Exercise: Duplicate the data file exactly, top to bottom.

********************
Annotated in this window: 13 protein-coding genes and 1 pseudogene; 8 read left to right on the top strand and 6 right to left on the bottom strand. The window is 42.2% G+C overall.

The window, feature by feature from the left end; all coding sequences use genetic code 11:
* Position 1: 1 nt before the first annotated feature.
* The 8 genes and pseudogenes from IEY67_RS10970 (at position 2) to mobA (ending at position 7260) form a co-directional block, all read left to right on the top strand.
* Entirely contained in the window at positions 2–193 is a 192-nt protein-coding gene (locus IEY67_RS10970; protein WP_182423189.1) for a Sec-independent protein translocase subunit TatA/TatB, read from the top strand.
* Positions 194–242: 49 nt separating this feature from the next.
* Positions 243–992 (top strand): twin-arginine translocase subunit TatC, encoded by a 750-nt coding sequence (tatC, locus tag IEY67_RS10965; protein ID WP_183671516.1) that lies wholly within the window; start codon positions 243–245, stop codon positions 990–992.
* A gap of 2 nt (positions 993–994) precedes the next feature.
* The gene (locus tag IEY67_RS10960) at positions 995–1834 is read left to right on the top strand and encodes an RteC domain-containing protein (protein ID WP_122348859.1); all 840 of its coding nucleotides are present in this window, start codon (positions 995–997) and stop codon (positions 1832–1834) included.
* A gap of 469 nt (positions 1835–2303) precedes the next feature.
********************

Annotated in this window: 13 protein-coding genes and 1 pseudogene; 8 read left to right on the top strand and 6 right to left on the bottom strand. The window is 42.2% G+C overall.

The window, feature by feature from the left end; all coding sequences use genetic code 11:
* Position 1: 1 nt before the first annotated feature.
* The 8 genes and pseudogenes from IEY67_RS10970 (at position 2) to mobA (ending at position 7260) form a co-directional block, all read left to right on the top strand.
* Entirely contained in the window at positions 2–193 is a 192-nt protein-coding gene (locus IEY67_RS10970; protein WP_182423189.1) for a Sec-independent protein translocase subunit TatA/TatB, read from the top strand.
* Positions 194–242: 49 nt separating this feature from the next.
* Positions 243–992 (top strand): twin-arginine translocase subunit TatC, encoded by a 750-nt coding sequence (tatC, locus tag IEY67_RS10965; protein ID WP_183671516.1) that lies wholly within the window; start codon positions 243–245, stop codon positions 990–992.
* A gap of 2 nt (positions 993–994) precedes the next feature.
* The gene (locus tag IEY67_RS10960) at positions 995–1834 is read left to right on the top strand and encodes an RteC domain-containing protein (protein ID WP_122348859.1); all 840 of its coding nucleotides are present in this window, start codon (positions 995–997) and stop codon (positions 1832–1834) included.
* A gap of 469 nt (positions 1835–2303) precedes the next feature.